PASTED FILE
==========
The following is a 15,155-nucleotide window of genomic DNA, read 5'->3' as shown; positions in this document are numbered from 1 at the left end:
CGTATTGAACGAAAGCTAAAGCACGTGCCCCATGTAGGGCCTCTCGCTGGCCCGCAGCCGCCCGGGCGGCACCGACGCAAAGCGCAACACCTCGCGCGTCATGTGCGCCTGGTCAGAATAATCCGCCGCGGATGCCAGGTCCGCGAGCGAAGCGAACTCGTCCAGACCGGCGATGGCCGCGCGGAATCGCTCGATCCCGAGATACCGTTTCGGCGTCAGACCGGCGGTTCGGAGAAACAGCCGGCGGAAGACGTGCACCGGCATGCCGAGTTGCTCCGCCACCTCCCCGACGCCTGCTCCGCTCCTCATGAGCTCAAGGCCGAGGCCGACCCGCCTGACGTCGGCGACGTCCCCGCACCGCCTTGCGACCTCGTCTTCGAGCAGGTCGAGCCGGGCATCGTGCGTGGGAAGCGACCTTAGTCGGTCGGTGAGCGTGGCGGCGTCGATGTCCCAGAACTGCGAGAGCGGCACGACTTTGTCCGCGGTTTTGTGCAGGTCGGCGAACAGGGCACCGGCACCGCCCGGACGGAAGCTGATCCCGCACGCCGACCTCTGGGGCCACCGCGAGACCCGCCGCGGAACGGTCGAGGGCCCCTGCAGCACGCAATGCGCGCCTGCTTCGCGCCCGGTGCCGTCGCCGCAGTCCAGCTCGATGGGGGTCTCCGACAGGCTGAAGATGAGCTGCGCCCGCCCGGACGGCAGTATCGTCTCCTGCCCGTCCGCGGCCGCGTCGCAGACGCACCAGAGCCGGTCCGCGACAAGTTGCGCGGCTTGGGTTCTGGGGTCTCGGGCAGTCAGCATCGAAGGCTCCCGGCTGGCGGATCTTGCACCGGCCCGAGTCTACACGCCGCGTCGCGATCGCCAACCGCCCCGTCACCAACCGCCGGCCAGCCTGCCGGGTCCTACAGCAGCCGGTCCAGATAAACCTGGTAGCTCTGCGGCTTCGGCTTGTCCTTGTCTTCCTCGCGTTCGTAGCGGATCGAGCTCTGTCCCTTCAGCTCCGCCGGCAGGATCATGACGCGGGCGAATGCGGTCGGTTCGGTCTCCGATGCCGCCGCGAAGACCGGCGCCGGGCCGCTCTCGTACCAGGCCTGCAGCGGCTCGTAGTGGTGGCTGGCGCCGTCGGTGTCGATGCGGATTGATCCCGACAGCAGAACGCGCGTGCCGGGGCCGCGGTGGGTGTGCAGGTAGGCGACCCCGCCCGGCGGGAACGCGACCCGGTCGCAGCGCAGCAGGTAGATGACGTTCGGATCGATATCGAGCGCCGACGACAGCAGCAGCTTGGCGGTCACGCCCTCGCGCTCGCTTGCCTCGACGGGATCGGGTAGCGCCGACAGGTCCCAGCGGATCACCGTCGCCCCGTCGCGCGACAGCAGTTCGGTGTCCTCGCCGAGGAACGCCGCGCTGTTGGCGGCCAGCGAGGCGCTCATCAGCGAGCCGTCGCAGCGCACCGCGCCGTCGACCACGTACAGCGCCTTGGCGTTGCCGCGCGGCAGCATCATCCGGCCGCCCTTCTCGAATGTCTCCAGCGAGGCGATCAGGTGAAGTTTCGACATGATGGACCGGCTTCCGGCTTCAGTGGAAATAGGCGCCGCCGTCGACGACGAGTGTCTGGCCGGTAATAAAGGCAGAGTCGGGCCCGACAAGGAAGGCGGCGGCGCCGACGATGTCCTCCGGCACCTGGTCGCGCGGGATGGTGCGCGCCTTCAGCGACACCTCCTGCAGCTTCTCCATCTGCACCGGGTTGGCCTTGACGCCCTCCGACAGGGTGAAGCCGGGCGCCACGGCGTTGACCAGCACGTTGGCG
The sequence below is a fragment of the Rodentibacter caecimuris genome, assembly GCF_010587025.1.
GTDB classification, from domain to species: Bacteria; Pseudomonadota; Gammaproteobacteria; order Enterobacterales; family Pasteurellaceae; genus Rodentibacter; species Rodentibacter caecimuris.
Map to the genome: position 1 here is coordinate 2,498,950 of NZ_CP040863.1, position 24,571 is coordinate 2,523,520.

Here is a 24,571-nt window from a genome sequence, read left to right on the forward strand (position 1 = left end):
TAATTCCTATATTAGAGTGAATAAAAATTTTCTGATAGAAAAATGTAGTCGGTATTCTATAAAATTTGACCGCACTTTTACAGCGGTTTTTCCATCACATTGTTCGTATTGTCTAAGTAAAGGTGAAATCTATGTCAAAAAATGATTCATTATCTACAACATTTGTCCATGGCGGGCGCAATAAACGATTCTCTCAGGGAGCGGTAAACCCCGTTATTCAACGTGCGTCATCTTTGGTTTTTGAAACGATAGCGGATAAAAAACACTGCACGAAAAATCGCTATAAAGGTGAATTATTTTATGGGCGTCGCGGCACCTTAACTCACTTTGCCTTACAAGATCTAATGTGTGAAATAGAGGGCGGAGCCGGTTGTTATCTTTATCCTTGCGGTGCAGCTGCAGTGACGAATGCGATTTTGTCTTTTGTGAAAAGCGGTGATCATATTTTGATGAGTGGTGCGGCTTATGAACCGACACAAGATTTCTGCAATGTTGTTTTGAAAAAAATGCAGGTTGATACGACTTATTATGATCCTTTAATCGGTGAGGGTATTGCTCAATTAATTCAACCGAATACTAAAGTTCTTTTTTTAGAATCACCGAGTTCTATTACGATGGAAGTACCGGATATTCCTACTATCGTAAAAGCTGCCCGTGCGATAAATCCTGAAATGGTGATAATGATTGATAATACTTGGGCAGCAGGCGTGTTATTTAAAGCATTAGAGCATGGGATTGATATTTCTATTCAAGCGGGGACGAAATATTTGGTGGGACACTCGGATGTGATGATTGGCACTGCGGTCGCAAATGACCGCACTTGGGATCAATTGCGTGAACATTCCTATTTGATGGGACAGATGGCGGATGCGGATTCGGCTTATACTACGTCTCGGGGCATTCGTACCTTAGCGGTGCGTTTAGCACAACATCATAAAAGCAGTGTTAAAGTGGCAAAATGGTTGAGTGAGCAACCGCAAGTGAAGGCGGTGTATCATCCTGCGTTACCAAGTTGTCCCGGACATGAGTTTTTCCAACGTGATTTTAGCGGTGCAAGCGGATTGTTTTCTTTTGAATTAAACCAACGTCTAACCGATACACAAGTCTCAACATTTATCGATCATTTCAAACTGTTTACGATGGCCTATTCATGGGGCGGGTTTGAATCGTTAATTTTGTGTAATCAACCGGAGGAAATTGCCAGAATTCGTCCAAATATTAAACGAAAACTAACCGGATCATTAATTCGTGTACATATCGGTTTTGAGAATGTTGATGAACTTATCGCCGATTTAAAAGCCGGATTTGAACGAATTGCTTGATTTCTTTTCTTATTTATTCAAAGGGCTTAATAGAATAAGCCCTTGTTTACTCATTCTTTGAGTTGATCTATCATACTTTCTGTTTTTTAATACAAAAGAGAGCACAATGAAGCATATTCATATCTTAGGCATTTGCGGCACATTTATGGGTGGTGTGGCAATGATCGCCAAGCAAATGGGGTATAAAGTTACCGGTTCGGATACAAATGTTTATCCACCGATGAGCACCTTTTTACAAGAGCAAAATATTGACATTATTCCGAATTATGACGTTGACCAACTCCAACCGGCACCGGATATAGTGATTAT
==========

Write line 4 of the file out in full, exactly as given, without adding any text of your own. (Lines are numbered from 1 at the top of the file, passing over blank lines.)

GTDB classification, from domain to species: Bacteria; Pseudomonadota; Gammaproteobacteria; order Enterobacterales; family Pasteurellaceae; genus Rodentibacter; species Rodentibacter caecimuris.